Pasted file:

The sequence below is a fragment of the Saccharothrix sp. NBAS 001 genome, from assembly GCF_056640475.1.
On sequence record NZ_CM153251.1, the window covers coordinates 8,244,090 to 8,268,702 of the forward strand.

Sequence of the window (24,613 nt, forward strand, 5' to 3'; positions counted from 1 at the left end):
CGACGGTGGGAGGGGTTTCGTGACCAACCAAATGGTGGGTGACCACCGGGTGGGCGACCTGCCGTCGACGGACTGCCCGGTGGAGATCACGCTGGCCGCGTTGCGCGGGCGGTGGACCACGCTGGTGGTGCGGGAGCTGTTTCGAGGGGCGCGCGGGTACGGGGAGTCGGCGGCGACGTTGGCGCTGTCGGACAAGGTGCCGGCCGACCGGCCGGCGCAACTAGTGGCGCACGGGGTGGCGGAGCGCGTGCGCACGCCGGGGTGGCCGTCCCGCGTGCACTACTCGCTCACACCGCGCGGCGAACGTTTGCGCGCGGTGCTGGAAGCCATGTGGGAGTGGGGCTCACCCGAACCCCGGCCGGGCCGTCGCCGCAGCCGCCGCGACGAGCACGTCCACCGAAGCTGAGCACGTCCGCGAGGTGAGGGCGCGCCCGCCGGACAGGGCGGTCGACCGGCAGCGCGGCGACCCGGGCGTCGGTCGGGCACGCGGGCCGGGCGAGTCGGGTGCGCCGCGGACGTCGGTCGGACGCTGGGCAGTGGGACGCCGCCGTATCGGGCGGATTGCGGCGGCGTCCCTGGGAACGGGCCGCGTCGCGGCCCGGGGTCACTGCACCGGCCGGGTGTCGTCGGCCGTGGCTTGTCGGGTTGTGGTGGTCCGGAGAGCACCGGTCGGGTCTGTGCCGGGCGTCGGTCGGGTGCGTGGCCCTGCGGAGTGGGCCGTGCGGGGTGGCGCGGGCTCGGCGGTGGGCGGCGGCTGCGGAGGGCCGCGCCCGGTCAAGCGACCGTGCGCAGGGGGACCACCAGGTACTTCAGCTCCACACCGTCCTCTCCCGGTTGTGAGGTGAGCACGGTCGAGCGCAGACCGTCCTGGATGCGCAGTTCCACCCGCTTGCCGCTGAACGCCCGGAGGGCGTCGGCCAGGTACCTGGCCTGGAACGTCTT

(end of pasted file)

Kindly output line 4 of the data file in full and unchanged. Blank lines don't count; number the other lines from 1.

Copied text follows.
CGACGGTGGGAGGGGTTTCGTGACCAACCAAATGGTGGGTGACCACCGGGTGGGCGACCTGCCGTCGACGGACTGCCCGGTGGAGATCACGCTGGCCGCGTTGCGCGGGCGGTGGACCACGCTGGTGGTGCGGGAGCTGTTTCGAGGGGCGCGCGGGTACGGGGAGTCGGCGGCGACGTTGGCGCTGTCGGACAAGGTGCCGGCCGACCGGCCGGCGCAACTAGTGGCGCACGGGGTGGCGGAGCGCGTGCGCACGCCGGGGTGGCCGTCCCGCGTGCACTACTCGCTCACACCGCGCGGCGAACGTTTGCGCGCGGTGCTGGAAGCCATGTGGGAGTGGGGCTCACCCGAACCCCGGCCGGGCCGTCGCCGCAGCCGCCGCGACGAGCACGTCCACCGAAGCTGAGCACGTCCGCGAGGTGAGGGCGCGCCCGCCGGACAGGGCGGTCGACCGGCAGCGCGGCGACCCGGGCGTCGGTCGGGCACGCGGGCCGGGCGAGTCGGGTGCGCCGCGGACGTCGGTCGGACGCTGGGCAGTGGGACGCCGCCGTATCGGGCGGATTGCGGCGGCGTCCCTGGGAACGGGCCGCGTCGCGGCCCGGGGTCACTGCACCGGCCGGGTGTCGTCGGCCGTGGCTTGTCGGGTTGTGGTGGTCCGGAGAGCACCGGTCGGGTCTGTGCCGGGCGTCGGTCGGGTGCGTGGCCCTGCGGAGTGGGCCGTGCGGGGTGGCGCGGGCTCGGCGGTGGGCGGCGGCTGCGGAGGGCCGCGCCCGGTCAAGCGACCGTGCGCAGGGGGACCACCAGGTACTTCAGCTCCACACCGTCCTCTCCCGGTTGTGAGGTGAGCACGGTCGAGCGCAGACCGTCCTGGATGCGCAGTTCCACCCGCTTGCCGCTGAACGCCCGGAGGGCGTCGGCCAGGTACCTGGCCTGGAACGTCTT